But by focusing exclusively on the issue of child abuse and child sex trafficking — both real and insidious dangers worldwide — QAnon adherents are latching on to a very real problem that absolutely poses a huge threat to vulnerable children worldwide. The fact that child abuse and sex trafficking are in fact very real threats to children only feeds into their argument, and makes it seem plausible. Basically their line of logic is as follows: “Everybody agrees that child abuse and child sex trafficking are horrible and evil. So if you’re against us, as we talk about it and fight it by shedding light on it, you stand for child abuse.” There’s a very close connection to their support of Trump also. According to Julian Feeld of the Right Wing Watch, “Adherents of the QAnon conspiracy theory imagine Trump as a savior figure and often equate criticism of the president with support for pedophilia and infanticide.”

The Geoffrey Epstein Connection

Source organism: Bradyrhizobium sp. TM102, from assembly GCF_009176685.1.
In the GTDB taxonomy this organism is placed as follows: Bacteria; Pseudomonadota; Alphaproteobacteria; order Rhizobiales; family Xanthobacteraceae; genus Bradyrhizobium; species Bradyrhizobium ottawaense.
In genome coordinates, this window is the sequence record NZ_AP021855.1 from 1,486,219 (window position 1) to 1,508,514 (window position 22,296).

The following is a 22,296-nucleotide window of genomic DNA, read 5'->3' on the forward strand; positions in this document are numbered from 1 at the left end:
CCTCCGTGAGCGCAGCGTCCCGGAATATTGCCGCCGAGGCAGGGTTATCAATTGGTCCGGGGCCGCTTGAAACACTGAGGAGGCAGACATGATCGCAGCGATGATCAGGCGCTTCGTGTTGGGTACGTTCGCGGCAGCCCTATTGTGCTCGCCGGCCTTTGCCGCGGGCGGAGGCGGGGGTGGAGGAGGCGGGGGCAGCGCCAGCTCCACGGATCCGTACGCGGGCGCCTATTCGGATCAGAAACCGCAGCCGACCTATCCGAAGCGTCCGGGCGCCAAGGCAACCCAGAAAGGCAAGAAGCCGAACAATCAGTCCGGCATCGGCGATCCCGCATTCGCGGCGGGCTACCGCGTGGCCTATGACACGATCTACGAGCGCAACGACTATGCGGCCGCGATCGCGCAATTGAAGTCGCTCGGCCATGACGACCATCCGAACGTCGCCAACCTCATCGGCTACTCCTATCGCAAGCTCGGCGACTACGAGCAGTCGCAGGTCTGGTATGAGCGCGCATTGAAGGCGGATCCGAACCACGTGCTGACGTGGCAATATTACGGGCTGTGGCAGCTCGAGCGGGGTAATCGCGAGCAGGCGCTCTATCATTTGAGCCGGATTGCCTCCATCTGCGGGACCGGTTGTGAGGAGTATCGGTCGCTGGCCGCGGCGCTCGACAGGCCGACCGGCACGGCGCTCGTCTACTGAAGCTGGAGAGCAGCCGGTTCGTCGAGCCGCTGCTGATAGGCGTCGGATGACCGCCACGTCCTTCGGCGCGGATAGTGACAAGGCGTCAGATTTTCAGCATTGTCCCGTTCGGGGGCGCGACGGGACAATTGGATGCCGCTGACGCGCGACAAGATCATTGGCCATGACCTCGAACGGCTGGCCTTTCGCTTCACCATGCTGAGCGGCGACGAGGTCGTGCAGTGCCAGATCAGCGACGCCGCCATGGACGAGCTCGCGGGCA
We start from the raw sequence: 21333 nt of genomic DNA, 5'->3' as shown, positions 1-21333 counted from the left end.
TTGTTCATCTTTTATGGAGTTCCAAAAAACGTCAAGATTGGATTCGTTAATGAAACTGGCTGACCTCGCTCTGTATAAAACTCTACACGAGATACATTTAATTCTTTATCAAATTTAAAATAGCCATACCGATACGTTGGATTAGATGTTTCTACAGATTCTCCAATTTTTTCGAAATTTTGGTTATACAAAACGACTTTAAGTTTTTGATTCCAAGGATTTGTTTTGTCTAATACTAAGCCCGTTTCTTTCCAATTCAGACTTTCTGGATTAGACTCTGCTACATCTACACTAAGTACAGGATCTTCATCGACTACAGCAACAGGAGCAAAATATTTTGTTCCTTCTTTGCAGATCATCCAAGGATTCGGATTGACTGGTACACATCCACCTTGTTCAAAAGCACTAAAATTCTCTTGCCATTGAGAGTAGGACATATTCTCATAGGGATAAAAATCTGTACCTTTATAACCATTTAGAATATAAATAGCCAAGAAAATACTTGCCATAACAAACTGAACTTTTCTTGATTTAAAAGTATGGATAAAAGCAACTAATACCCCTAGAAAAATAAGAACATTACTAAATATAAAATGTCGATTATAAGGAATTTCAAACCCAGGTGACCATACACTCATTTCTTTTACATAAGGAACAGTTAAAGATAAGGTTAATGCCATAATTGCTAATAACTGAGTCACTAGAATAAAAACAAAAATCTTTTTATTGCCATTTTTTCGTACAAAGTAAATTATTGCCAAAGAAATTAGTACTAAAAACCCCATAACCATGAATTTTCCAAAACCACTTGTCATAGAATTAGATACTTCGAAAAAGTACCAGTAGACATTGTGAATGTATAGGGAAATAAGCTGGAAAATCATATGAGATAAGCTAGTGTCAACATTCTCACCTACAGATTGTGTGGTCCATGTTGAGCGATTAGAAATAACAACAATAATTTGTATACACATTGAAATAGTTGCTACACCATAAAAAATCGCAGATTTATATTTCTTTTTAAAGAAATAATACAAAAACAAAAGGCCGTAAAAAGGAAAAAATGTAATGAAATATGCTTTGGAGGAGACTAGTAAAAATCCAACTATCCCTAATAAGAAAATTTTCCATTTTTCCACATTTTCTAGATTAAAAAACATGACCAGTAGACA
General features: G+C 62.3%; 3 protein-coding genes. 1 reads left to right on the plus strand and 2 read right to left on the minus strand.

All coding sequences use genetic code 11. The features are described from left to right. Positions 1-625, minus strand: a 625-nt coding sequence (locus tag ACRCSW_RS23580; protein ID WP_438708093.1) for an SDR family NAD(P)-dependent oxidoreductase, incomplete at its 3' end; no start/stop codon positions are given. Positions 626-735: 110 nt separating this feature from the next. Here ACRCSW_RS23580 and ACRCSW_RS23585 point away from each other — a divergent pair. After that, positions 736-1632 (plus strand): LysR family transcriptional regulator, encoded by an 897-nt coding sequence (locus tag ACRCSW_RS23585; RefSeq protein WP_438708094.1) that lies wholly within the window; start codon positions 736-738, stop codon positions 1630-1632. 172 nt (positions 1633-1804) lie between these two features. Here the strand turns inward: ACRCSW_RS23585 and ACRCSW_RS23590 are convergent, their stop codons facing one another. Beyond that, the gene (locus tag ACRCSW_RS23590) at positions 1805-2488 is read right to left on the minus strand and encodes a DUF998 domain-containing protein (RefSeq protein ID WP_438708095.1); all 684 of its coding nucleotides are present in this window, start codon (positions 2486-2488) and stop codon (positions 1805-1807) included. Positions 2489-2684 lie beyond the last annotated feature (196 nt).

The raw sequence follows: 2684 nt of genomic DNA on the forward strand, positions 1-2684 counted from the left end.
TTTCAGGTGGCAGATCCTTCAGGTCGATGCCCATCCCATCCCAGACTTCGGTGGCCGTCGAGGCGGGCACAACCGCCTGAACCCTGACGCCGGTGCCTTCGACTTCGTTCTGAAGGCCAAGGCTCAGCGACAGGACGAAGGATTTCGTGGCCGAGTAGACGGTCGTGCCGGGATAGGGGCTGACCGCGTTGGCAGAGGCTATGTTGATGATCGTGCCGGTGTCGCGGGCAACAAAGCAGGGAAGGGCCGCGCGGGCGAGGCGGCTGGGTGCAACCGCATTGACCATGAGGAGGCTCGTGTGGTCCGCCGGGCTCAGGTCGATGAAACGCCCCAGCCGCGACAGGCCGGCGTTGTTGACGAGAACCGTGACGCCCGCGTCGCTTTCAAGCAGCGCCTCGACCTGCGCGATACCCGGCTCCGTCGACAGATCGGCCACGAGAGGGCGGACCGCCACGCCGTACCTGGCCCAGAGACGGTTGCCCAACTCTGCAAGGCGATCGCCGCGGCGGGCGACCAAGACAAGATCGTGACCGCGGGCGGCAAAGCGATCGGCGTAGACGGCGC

Helping fuel this line of argumentation, and seemingly lending credence to the conspiracy theory, is the recent Geoffrey Epstein arrest — and subsequent suspiciously convenient death in a New York prison as he awaited trial. In the world of QAnon, numerous conspiracy theories swirl surrounding his “murder” — or perhaps he faked his own death and is now back to living on his private island. Either way, so the thinking goes, the global cabal had all the vested interests in the world in silencing Epstein, who may have been prepared to sing like the proverbial canary and dish out all of the dirt on all the highly-placed individuals he supplied with underage girls for so many decades.

That he was clearly connected to such high-profile, powerful figures as Bill Clinton, Prince Andrew, Donald Trump, Kevin Spacey and many others, as well as being a convicted pedophile and child pimp himself, only adds fuel to the fire. But what about his connections to Trump? Was the future president a willing participant in Epstein’s sex-trafficking operations?